Understanding File Formats

Understanding File Formats

Here’s a rundown of some of the more common apparel decorating file formats and how they are used

When it comes to designing, there are two main types of artwork — vector and raster.


Vector artwork is made up of lines and shapes created with points and paths. This type of artwork can be enlarged or reduced without any loss of quality.

(Images courtesy Dane Clement)



Raster artwork is made up of small dots or pixels that create a continuous tonal image such as a photograph. This type of artwork cannot be enlarged without loss of quality. If it is enlarged too much it can become blurry and pixelated.

Close-up of pixels

(Images courtesy Dane Clement)

Common file formats

Regardless of whether you create a raster or a vector image, there are tons of file formats out there, and each process and even production device requires its own specific file format in order to produce the job correctly. Sometimes it can be confusing, so here’s a rundown of some of the more common file formats and how they are used.


Vector files can be used for all types of production methods including screen printing, DTG, dye sublimation, and more. However, your particular RIP software and printing device may require a specific format, so check your manual or with your printer manufacturer. One production method that can only use vector file formats is vinyl cutting. The cutter reads the points and paths of the design to know where to cut so raster files won’t work. Just check to see which type of vector file your cutter requires in order to read the file correctly.

Vector file formats include, but are not limited to AI (Adobe Illustrator), CDR (CorelDRAW), PDF (Portable Document Format), and EPS (Encapsulated Postscript). Both the AI and CDR files are native files to those programs, however, AI files are industry recognized and can be recognized by most software and production equipment.

EPS and PDF formatted files can be saved out of both vector and raster programs. When saved out of a vector program like Illustrator or CorelDRAW, the file will retain its vector characteristics. However, if it is saved out of a raster program like Photoshop, it will be a raster image.

Another thing to keep in mind is that raster images can be imported or placed into vector programs. When the file is saved, it still doesn’t make the image a vector image even though it may be saved as an AI or CDR file. Many times we have received Illustrator files but when we open the file to work with it we find out the actual image is a raster image and will either need to recreate it, or go back to the customer and see if they have an original vector file that we can use.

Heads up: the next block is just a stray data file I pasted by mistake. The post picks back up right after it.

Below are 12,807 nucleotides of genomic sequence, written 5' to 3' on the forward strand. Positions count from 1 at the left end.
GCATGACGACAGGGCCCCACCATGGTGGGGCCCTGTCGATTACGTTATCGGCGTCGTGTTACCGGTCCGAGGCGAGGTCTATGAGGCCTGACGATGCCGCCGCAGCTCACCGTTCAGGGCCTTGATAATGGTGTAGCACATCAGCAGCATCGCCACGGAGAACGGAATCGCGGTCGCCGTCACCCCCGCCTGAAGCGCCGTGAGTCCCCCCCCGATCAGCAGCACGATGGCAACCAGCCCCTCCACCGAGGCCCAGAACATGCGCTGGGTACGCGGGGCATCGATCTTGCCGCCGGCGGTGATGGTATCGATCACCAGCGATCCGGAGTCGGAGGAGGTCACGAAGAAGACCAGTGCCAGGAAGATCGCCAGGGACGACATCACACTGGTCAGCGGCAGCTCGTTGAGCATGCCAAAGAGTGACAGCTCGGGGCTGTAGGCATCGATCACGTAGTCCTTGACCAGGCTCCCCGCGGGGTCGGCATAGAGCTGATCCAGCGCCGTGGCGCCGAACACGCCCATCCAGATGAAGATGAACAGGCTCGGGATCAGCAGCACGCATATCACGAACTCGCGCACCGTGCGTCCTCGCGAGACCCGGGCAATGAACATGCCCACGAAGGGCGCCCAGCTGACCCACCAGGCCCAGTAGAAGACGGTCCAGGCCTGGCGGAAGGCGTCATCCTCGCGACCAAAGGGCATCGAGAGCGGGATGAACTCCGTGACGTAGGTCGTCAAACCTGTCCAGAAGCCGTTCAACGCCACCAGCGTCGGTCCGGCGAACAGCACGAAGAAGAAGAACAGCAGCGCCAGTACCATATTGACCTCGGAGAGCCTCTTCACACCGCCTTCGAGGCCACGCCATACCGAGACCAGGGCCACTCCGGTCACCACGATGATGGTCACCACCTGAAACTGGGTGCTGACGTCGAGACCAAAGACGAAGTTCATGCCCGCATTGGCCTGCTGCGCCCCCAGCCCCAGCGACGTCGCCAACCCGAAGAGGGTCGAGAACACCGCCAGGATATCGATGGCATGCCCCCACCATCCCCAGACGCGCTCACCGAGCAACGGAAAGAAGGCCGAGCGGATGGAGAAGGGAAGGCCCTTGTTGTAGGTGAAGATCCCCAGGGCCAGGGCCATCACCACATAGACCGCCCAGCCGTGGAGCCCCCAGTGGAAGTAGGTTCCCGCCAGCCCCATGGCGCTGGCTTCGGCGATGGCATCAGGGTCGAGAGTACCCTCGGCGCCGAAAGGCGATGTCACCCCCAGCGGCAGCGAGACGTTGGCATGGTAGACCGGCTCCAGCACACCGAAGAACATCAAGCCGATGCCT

PSD (Photoshop), JPEG (Joint Photographic Experts Group), TIFF (Tagged Image File Format), and PNG (Portable Network Graphics) files are some of the more common raster file types. They can all be saved out of both vector and raster software programs but will always be saved as a raster image regardless of what program it was saved from. Even if you create a vector image and save it out of the software as one of these file formats, the paths and points will be eliminated, and the image will change into a series of pixels recreating the image (see below).

Image 5 - Vector Selection Fish

(Images courtesy Dane Clement)
Image 6 - Vector as Raster

PNG files are a great format to use when possible. They retain quality but are smaller in file size, plus they can be saved on a transparent background which is essential for most production formats to prevent any background color from printing.

The JPEG format has been around for a long time, used primarily by digital cameras, because of its small file size. However, this particular format is a “lossy” compression format. When files are saved as JPEGs, digital information is lost to help create a smaller file size. The loss of information can be seen as pixelization in your image and can be picked up in your final output creating an inferior end result. Each time a JPEG file is opened and closed the quality is reduced. While high-resolution JPEG files may be OK to work with, in general, because of the quality loss, we do not recommend working with them for final art files.


ZIP files are used to transport files. They compress the original art files reducing the file size and protect them during transport either through email or a download link. When you receive a ZIP file, it must be “unzipped” or decompressed to access the original art file. So often we get calls from customers saying the files they downloaded aren’t working, only to find out they did not unzip the file, and they are trying to open the ZIP file in their software program.

In general, file formats are pretty straightforward and can usually be taken at face value as to whether the artwork will be a vector image or a raster image. Just be aware that there are instances when what you might think is a vector file, may turn out to be a raster image inside.

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